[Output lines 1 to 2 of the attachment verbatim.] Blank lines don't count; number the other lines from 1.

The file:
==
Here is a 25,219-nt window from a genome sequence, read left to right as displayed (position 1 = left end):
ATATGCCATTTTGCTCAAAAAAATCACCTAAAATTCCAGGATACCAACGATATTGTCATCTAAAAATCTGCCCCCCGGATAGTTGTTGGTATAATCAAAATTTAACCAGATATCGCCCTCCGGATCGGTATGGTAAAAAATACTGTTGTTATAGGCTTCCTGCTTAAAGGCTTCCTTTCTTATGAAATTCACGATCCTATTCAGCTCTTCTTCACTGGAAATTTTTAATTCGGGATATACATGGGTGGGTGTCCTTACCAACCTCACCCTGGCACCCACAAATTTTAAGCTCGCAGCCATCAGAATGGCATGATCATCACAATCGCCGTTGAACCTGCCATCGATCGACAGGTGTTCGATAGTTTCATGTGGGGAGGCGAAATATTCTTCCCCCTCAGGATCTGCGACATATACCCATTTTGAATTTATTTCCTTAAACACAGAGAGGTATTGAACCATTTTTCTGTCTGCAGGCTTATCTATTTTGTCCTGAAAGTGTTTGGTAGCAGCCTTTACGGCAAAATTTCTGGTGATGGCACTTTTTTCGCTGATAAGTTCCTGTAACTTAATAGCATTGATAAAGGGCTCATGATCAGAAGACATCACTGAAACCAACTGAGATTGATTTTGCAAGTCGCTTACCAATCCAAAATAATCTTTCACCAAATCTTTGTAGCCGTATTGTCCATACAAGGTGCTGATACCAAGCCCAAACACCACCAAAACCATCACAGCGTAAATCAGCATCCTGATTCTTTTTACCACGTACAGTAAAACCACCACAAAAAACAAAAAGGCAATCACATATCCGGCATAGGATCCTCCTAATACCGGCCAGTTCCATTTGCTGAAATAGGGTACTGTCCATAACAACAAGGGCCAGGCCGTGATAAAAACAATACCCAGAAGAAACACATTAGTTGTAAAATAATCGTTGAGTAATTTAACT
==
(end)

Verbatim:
Here is a 25,219-nt window from a genome sequence, read left to right as displayed (position 1 = left end):
ATATGCCATTTTGCTCAAAAAAATCACCTAAAATTCCAGGATACCAACGATATTGTCATCTAAAAATCTGCCCCCCGGATAGTTGTTGGTATAATCAAAATTTAACCAGATATCGCCCTCCGGATCGGTATGGTAAAAAATACTGTTGTTATAGGCTTCCTGCTTAAAGGCTTCCTTTCTTATGAAATTCACGATCCTATTCAGCTCTTCTTCACTGGAAATTTTTAATTCGGGATATACATGGGTGGGTGTCCTTACCAACCTCACCCTGGCACCCACAAATTTTAAGCTCGCAGCCATCAGAATGGCATGATCATCACAATCGCCGTTGAACCTGCCATCGATCGACAGGTGTTCGATAGTTTCATGTGGGGAGGCGAAATATTCTTCCCCCTCAGGATCTGCGACATATACCCATTTTGAATTTATTTCCTTAAACACAGAGAGGTATTGAACCATTTTTCTGTCTGCAGGCTTATCTATTTTGTCCTGAAAGTGTTTGGTAGCAGCCTTTACGGCAAAATTTCTGGTGATGGCACTTTTTTCGCTGATAAGTTCCTGTAACTTAATAGCATTGATAAAGGGCTCATGATCAGAAGACATCACTGAAACCAACTGAGATTGATTTTGCAAGTCGCTTACCAATCCAAAATAATCTTTCACCAAATCTTTGTAGCCGTATTGTCCATACAAGGTGCTGATACCAAGCCCAAACACCACCAAAACCATCACAGCGTAAATCAGCATCCTGATTCTTTTTACCACGTACAGTAAAACCACCACAAAAAACAAAAAGGCAATCACATATCCGGCATAGGATCCTCCTAATACCGGCCAGTTCCATTTGCTGAAATAGGGTACTGTCCATAACAACAAGGGCCAGGCCGTGATAAAAACAATACCCAGAAGAAACACATTAGTTGTAAAATAATCGTTGAGTAATTTAACT